ISO 13849 Analysis — Part 1: Start with Risk Assessment

This entry is part 1 of 6 in the series How to do a 13849-1 analysis

I often get questions from clients about how to get started on Functional Safety using ISO 13849. This article is the first in a series that will walk you through the basics of using ISO 13849. Keep in mind that you will need to hold a copy of the 3rd edition of ISO 13849-1 [1] and the 2nd edition of ISO 13849-2 [2] to use as you go along. There are other standards which you may also find useful, and I have included them in the Reference section at the end of the article. Each post has a Reference List. I will publish a complete reference list for the series with the last post.

Where to start?

So you have just learned that you need to do an ISO 13849 functional safety analysis. You have the two parts of the standard, and you have skimmed them, but you are feeling a bit overwhelmed and unsure of where to start. By the end of this article, you should be feeling more confident about how to get this job done.

Step 1 – Risk Assessment

For the purpose of this article, I am going to assume that you have a risk assessment for the machinery, and you have a copy for reference. If you do not have a risk assessment, stop here and get that done. There are several good references for that, including ISO 12100 [3], CSA Z432 [4], and ANSI B11.TR3 [5]. You can also have a look at my series on Risk Assessment.

The risk assessment should identify which risks require mitigation using the control system, e.g., use of an interlocked gate, a light curtain, a two-hand control, an enabling device, etc.See the MS101 glossary for detailed definitions. Each of these becomes a safety function. Each safety function requires a safety requirements specification (SRS), which I will describe in more detail a bit later.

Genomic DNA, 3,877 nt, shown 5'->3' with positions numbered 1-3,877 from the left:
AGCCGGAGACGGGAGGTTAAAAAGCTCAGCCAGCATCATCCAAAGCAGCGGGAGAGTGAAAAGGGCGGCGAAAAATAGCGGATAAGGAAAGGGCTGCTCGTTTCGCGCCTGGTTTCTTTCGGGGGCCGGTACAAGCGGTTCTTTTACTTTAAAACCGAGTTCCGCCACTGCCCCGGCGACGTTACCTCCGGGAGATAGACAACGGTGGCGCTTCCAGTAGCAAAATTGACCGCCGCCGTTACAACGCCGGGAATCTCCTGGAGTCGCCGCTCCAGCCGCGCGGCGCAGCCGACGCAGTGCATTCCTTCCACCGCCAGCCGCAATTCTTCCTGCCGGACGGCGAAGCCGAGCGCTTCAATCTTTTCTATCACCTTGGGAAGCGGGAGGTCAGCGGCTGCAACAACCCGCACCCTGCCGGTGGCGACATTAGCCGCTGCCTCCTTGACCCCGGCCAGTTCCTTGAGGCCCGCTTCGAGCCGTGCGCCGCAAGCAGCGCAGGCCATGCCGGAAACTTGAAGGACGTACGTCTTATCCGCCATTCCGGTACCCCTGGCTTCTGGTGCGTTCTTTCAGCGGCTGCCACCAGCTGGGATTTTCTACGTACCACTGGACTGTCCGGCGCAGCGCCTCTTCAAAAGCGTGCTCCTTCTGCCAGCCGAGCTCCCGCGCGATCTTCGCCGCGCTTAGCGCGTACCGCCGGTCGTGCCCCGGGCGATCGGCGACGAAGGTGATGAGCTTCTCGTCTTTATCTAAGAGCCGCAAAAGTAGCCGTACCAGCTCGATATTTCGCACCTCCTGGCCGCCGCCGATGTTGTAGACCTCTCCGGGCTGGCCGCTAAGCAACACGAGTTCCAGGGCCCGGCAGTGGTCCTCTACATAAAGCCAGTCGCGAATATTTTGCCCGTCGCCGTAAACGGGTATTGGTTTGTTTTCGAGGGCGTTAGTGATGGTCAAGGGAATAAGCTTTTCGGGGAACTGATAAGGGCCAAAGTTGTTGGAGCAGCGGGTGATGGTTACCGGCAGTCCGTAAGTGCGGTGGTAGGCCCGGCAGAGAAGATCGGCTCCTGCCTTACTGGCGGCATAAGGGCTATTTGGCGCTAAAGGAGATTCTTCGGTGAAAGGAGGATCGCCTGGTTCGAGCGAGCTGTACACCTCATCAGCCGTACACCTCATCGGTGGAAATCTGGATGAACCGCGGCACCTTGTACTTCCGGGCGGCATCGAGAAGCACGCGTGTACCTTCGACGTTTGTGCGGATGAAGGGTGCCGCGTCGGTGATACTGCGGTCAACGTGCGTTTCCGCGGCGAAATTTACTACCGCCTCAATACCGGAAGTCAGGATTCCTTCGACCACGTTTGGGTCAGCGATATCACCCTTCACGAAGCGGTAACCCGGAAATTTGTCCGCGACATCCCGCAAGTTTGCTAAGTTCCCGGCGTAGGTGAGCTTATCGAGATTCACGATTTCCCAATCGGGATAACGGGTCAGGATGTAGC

Safety Functions

The 3rd edition of ISO 13849 [1] provides two tables that give some examples of safety function characteristics [1, Table 8] and parameters [1, Table 9] and also provides references to corresponding standards that will help you to define the necessary parameters. These tables should not be considered to be exhaustive – there is no way to list every possible safety function in a table like this. The tables will give you some good ideas about what you are looking for in machine control functions that will make them safety functions.

While you are identifying risk reduction measures that will use the control system for mitigation, don’t forget that complementary protective measures like emergency stop, enabling devices, etc. all need to be included. Some of these functions may have minimum requirements set by Type B2 standards, like ISO 13850 [6] for emergency stop which sets the minimum performance level for this function at PLc.

Selecting the Required Performance Level

ISO 13849-1:2015 provides a graphical means for selecting the minimum Performance Level (PL) required for the safety function based on the risk assessment. A word of caution here: you may feel like you are re-assessing the risk using this tool because it does use risk parameters (severity, frequency/duration of exposure and possibility to avoid/limit harm) to determine the PL. Risk assessment This tool is not a risk assessment tool, and using it that way is a fundamental mistake. Its output is in terms of performance level, which is failure rate per hour of operation. For example, it is entirely incorrect to say, “This machine has a risk level of PLc” since we define PLs in terms of probable failure rate per hour.

ISO 13849-1 graphical selection tool for determining PLr requirement for a safety function
Graphical Performance Level Selection Tool [1]
Once you have assigned a required Performance Level (PLr) to each safety function, you can move on to the next step: Developing the Safety Requirements Specification.

Book List

Here are some books that I think you may find helpful on this journey:

[0]     B. Main, Risk Assessment: Basics and Benchmarks, 1st ed. Ann Arbor, MI USA: DSE, 2004.

[0.1]  D. Smith and K. Simpson, Safety critical systems handbook. Amsterdam: Elsevier/Butterworth-Heinemann, 2011.

[0.2]  Electromagnetic Compatibility for Functional Safety, 1st ed. Stevenage, UK: The Institution of Engineering and Technology, 2008.

[0.3]  Overview of techniques and measures related to EMC for Functional Safety, 1st ed. Stevenage, UK: Overview of techniques and measures related to EMC for Functional Safety, 2013.


[1]     Safety of machinery — Safety-related parts of control systems — Part 1: General principles for design. 3rd Edition. ISO Standard 13849-1. 2015.

[2]     Safety of machinery — Safety-related parts of control systems — Part 2: Validation. 2nd Edition. ISO Standard 13849-2. 2012.